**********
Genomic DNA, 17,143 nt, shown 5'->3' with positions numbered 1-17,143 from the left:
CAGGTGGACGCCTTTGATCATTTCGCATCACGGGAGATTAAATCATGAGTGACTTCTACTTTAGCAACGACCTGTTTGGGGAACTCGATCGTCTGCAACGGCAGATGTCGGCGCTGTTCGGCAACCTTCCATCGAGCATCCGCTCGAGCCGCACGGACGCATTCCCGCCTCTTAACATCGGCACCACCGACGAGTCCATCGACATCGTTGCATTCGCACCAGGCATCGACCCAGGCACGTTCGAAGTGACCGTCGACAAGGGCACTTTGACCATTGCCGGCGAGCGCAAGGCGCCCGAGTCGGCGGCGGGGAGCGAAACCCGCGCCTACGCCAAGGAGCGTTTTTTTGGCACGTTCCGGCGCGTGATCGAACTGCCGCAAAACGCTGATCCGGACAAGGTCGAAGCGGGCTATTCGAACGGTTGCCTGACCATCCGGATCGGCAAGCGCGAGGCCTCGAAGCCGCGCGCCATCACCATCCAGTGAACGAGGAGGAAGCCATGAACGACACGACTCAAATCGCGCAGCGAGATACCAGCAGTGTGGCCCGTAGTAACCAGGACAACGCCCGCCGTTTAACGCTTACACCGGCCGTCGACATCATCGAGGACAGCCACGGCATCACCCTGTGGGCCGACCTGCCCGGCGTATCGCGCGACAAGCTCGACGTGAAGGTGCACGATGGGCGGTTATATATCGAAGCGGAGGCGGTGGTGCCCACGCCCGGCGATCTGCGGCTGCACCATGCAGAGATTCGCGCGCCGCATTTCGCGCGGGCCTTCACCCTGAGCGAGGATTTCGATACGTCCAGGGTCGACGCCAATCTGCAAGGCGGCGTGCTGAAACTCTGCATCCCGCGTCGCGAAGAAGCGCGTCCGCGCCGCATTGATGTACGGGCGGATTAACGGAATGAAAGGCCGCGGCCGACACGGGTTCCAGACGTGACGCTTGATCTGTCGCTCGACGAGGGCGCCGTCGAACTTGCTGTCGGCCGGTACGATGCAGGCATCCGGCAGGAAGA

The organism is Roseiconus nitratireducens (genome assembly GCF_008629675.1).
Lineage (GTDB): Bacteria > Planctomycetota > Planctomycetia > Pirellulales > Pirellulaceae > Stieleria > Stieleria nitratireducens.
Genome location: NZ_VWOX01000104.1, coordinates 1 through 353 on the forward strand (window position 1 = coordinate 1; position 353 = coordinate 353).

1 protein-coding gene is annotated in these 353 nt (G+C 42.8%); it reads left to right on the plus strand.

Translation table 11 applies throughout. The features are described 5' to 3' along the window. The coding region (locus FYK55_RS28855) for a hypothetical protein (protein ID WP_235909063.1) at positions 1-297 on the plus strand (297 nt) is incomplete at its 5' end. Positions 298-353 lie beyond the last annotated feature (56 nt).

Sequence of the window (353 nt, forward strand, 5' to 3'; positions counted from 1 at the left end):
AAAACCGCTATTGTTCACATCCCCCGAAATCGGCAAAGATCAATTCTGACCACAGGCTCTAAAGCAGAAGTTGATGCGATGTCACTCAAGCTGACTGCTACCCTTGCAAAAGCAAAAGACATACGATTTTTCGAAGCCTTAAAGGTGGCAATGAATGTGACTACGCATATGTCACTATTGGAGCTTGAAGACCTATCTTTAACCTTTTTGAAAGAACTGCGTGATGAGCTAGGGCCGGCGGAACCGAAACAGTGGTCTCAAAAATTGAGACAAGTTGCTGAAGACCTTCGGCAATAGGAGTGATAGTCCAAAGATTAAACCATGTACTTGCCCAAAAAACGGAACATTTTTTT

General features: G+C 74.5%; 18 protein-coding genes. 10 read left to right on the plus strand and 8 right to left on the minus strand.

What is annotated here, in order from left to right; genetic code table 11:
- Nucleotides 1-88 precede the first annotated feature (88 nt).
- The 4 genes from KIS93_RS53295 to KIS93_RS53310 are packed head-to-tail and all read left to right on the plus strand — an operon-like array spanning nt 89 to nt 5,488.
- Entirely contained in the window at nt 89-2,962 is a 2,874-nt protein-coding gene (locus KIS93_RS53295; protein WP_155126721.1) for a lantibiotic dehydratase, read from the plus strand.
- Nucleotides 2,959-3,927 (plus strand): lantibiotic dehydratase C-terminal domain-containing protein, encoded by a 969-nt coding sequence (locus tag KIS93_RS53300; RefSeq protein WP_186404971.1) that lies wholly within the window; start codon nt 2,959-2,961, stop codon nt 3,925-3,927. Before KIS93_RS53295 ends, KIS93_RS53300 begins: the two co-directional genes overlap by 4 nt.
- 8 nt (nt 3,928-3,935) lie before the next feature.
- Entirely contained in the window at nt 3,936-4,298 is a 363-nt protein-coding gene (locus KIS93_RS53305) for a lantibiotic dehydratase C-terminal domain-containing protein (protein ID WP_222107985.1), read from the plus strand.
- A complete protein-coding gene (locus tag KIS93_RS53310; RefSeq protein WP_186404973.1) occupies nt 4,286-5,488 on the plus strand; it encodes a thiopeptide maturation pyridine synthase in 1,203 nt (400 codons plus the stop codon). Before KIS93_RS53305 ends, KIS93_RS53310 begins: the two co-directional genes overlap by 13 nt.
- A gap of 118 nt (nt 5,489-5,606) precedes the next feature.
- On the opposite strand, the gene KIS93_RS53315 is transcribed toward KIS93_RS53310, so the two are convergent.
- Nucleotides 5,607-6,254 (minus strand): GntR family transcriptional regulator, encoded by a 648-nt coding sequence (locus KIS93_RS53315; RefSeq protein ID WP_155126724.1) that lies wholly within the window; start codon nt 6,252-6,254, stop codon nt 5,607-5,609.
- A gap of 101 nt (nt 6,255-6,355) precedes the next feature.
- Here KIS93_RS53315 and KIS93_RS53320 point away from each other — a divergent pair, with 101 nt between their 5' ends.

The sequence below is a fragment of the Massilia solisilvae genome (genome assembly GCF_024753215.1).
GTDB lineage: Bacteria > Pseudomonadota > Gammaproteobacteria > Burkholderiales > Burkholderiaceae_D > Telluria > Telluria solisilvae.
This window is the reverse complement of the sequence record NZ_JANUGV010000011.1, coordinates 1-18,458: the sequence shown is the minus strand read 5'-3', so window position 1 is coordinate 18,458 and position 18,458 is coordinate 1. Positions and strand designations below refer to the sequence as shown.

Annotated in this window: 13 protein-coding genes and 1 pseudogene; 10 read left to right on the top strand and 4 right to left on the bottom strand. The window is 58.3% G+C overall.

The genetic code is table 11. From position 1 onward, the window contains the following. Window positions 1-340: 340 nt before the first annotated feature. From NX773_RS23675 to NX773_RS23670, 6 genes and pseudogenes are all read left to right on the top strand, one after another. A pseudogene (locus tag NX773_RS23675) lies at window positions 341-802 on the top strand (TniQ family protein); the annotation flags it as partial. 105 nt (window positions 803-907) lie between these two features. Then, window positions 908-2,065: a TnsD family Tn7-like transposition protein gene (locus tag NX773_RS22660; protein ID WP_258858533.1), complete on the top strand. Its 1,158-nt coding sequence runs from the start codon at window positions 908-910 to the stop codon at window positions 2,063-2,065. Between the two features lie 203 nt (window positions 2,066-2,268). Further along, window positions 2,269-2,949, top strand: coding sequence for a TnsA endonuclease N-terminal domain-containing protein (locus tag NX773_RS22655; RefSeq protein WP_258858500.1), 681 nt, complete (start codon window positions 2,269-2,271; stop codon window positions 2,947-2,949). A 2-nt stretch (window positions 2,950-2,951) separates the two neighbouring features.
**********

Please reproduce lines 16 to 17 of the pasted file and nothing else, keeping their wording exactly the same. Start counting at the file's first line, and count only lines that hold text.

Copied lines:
- 8 nt (nt 3,928-3,935) lie before the next feature.
- Entirely contained in the window at nt 3,936-4,298 is a 363-nt protein-coding gene (locus KIS93_RS53305) for a lantibiotic dehydratase C-terminal domain-containing protein (protein ID WP_222107985.1), read from the plus strand.